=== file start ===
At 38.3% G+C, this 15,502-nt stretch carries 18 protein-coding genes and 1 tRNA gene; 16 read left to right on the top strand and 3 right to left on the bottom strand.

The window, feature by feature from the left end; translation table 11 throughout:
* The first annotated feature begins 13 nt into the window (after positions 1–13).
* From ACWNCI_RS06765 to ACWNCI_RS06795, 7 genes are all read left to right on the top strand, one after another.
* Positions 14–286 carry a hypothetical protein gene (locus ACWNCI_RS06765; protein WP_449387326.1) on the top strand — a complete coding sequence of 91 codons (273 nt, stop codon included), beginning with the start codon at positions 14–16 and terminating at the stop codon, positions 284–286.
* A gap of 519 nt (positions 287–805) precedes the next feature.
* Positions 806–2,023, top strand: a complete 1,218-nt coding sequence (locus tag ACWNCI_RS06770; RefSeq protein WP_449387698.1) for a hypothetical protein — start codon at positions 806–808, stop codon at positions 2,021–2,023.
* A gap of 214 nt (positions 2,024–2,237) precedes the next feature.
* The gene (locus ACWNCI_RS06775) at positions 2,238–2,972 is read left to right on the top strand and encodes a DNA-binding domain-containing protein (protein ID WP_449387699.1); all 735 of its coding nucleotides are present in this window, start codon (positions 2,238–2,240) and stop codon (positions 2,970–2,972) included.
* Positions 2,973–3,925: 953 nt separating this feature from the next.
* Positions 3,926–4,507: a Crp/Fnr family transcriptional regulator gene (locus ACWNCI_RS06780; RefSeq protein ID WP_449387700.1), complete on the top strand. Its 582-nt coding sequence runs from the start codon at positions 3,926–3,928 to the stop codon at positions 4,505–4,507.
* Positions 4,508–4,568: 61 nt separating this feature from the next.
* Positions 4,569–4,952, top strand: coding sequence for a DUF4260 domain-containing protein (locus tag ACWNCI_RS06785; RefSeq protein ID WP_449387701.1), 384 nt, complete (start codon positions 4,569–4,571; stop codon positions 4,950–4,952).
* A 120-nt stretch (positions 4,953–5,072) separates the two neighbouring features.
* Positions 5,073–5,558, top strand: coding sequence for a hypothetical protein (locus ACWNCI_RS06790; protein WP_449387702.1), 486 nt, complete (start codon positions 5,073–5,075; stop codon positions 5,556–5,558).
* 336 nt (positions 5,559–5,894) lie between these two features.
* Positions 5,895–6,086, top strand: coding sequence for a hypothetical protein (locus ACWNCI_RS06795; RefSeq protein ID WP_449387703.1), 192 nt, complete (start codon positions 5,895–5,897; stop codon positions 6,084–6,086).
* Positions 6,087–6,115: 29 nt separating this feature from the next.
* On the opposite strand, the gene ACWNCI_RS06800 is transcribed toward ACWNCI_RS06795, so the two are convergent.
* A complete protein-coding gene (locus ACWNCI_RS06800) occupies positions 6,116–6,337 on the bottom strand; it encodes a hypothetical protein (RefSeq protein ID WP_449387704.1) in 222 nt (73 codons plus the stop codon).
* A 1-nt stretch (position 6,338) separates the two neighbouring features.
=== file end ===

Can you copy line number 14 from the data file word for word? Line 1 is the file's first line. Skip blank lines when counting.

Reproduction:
* A 120-nt stretch (positions 4,953–5,072) separates the two neighbouring features.